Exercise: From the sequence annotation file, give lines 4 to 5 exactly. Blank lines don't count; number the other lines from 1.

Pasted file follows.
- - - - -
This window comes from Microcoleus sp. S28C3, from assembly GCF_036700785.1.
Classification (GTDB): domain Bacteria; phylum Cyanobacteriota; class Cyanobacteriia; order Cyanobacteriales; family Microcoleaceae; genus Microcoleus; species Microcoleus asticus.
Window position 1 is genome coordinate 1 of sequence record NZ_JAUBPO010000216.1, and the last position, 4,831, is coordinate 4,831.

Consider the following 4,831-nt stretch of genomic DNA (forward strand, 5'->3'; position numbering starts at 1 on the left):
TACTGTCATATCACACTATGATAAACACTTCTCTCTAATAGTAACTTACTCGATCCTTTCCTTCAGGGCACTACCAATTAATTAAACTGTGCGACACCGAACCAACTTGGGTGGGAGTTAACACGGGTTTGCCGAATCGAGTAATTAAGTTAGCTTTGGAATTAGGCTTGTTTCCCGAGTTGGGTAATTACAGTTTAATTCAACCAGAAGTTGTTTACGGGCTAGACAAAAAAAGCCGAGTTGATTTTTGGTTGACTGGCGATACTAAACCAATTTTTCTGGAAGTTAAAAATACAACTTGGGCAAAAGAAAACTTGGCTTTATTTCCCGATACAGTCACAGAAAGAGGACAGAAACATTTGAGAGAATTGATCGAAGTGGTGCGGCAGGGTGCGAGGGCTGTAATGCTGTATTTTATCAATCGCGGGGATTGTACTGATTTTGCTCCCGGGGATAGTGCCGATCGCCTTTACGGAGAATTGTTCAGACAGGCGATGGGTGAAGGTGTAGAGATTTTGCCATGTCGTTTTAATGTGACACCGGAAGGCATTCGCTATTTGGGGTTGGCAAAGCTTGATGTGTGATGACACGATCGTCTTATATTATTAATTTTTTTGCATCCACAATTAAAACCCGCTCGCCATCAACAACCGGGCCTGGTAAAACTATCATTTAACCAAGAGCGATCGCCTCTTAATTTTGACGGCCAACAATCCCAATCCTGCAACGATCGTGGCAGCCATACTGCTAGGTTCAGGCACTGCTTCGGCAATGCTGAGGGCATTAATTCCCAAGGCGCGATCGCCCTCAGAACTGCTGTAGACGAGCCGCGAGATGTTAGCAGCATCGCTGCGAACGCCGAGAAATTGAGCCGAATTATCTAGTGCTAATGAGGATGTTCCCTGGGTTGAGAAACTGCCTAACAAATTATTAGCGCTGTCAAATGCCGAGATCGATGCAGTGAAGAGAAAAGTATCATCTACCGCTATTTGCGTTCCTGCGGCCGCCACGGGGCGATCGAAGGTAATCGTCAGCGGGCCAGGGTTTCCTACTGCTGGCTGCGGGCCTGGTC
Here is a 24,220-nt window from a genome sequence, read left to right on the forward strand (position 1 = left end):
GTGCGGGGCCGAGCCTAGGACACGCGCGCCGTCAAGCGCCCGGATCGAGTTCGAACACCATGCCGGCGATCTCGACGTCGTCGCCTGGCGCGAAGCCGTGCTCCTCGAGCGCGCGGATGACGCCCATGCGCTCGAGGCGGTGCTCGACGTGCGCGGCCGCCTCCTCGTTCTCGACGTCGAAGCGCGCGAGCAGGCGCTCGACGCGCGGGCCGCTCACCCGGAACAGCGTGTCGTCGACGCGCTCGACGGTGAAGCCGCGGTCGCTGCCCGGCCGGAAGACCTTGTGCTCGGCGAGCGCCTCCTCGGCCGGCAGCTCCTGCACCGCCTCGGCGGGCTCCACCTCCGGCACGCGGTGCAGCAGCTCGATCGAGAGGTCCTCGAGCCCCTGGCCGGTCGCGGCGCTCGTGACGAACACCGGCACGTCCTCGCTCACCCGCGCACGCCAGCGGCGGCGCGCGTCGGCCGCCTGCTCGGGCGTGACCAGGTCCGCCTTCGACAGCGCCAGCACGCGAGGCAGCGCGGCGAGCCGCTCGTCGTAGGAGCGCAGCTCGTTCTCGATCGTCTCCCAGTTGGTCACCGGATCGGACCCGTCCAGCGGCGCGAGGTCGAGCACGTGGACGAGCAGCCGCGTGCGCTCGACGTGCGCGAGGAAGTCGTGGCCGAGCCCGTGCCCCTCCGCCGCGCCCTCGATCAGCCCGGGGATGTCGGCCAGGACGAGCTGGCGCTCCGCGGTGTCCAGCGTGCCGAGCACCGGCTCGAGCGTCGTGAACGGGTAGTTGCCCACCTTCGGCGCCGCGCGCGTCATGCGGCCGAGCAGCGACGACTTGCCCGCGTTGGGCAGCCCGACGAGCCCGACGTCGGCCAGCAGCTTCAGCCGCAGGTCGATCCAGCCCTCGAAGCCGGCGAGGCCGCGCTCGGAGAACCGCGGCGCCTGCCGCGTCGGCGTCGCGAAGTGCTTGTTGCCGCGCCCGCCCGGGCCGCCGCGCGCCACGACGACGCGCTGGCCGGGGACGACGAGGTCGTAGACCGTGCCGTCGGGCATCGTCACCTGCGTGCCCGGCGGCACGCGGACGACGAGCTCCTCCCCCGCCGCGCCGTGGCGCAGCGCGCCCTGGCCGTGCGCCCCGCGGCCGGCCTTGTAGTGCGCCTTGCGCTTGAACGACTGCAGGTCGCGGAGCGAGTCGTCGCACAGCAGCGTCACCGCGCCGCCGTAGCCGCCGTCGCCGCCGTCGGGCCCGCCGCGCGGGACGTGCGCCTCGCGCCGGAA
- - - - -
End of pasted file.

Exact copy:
Consider the following 4,831-nt stretch of genomic DNA (forward strand, 5'->3'; position numbering starts at 1 on the left):
TACTGTCATATCACACTATGATAAACACTTCTCTCTAATAGTAACTTACTCGATCCTTTCCTTCAGGGCACTACCAATTAATTAAACTGTGCGACACCGAACCAACTTGGGTGGGAGTTAACACGGGTTTGCCGAATCGAGTAATTAAGTTAGCTTTGGAATTAGGCTTGTTTCCCGAGTTGGGTAATTACAGTTTAATTCAACCAGAAGTTGTTTACGGGCTAGACAAAAAAAGCCGAGTTGATTTTTGGTTGACTGGCGATACTAAACCAATTTTTCTGGAAGTTAAAAATACAACTTGGGCAAAAGAAAACTTGGCTTTATTTCCCGATACAGTCACAGAAAGAGGACAGAAACATTTGAGAGAATTGATCGAAGTGGTGCGGCAGGGTGCGAGGGCTGTAATGCTGTATTTTATCAATCGCGGGGATTGTACTGATTTTGCTCCCGGGGATAGTGCCGATCGCCTTTACGGAGAATTGTTCAGACAGGCGATGGGTGAAGGTGTAGAGATTTTGCCATGTCGTTTTAATGTGACACCGGAAGGCATTCGCTATTTGGGGTTGGCAAAGCTTGATGTGTGATGACACGATCGTCTTATATTATTAATTTTTTTGCATCCACAATTAAAACCCGCTCGCCATCAACAACCGGGCCTGGTAAAACTATCATTTAACCAAGAGCGATCGCCTCTTAATTTTGACGGCCAACAATCCCAATCCTGCAACGATCGTGGCAGCCATACTGCTAGGTTCAGGCACTGCTTCGGCAATGCTGAGGGCATTAATTCCCAAGGCGCGATCGCCCTCAGAACTGCTGTAGACGAGCCGCGAGATGTTAGCAGCATCGCTGCGAACGCCGAGAAATTGAGCCGAATTATCTAGTGCTAATGAGGATGTTCCCTGGGTTGAGAAACTGCCTAACAAATTATTAGCGCTGTCAAATGCCGAGATCGATGCAGTGAAGAGAAAAGTATCATCTACCGCTATTTGCGTTCCTGCGGCCGCCACGGGGCGATCGAAGGTAATCGTCAGCGGGCCAGGGTTTCCTACTGCTGGCTGCGGGCCTGGTC